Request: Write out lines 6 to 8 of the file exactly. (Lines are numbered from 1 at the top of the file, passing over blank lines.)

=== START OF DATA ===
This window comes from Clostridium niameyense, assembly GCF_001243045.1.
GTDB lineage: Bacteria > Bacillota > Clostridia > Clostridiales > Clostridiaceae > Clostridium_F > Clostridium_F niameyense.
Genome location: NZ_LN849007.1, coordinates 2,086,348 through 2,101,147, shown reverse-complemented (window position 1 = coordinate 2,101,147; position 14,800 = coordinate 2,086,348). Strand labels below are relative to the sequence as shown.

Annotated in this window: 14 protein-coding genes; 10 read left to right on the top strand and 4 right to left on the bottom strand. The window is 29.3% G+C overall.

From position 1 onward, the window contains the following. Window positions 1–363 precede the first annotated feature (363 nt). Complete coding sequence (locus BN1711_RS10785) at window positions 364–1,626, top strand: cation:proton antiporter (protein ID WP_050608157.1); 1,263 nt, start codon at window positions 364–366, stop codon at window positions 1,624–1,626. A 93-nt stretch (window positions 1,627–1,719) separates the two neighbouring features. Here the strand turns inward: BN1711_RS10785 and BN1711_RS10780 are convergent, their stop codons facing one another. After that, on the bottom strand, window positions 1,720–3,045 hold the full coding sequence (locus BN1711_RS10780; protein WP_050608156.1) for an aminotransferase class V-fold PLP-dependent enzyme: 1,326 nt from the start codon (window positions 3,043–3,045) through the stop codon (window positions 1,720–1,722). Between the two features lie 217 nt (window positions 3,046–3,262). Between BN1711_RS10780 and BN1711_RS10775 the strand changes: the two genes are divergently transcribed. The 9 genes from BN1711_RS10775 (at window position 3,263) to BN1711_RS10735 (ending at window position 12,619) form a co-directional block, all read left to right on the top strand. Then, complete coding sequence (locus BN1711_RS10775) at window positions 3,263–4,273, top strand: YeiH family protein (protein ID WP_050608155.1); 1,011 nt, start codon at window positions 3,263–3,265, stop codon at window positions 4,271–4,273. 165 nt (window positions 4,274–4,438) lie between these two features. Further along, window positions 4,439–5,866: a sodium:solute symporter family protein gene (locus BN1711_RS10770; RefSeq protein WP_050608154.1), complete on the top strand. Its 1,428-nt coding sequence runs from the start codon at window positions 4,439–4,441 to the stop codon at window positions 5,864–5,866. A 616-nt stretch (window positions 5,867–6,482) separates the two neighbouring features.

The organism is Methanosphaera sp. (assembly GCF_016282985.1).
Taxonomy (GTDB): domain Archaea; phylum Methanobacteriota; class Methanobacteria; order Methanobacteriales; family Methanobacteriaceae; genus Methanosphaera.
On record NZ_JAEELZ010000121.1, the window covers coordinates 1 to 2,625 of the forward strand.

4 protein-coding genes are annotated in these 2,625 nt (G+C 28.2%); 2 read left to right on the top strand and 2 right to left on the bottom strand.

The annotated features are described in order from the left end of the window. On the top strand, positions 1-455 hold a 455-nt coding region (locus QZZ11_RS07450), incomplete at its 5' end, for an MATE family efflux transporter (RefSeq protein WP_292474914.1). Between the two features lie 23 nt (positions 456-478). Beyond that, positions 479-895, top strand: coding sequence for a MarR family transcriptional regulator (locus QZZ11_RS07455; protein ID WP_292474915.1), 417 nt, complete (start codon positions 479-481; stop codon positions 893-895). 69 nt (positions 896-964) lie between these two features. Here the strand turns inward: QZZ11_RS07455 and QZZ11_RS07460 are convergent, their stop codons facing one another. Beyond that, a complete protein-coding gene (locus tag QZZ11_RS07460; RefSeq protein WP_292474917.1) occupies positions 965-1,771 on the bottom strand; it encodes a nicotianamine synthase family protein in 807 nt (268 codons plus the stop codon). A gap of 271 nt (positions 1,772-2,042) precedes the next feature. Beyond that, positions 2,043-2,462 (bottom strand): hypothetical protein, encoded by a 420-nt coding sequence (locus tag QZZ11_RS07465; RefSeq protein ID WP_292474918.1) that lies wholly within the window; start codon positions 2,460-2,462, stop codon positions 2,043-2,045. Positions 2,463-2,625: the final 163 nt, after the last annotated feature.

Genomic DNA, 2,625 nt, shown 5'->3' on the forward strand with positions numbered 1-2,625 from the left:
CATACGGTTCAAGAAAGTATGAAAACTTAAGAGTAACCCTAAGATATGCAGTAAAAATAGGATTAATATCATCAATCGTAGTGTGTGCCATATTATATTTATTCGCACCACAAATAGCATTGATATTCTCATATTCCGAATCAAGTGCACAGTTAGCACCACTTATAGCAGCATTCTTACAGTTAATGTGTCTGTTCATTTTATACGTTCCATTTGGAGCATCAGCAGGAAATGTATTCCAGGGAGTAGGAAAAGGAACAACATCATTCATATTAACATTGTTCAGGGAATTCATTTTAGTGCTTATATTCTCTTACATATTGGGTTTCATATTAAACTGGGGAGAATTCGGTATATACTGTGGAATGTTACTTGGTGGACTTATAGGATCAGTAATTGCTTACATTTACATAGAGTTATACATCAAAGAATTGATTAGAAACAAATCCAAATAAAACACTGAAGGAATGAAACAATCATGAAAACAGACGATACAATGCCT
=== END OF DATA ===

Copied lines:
The organism is Methanosphaera sp. (assembly GCF_016282985.1).
Taxonomy (GTDB): domain Archaea; phylum Methanobacteriota; class Methanobacteria; order Methanobacteriales; family Methanobacteriaceae; genus Methanosphaera.
On record NZ_JAEELZ010000121.1, the window covers coordinates 1 to 2,625 of the forward strand.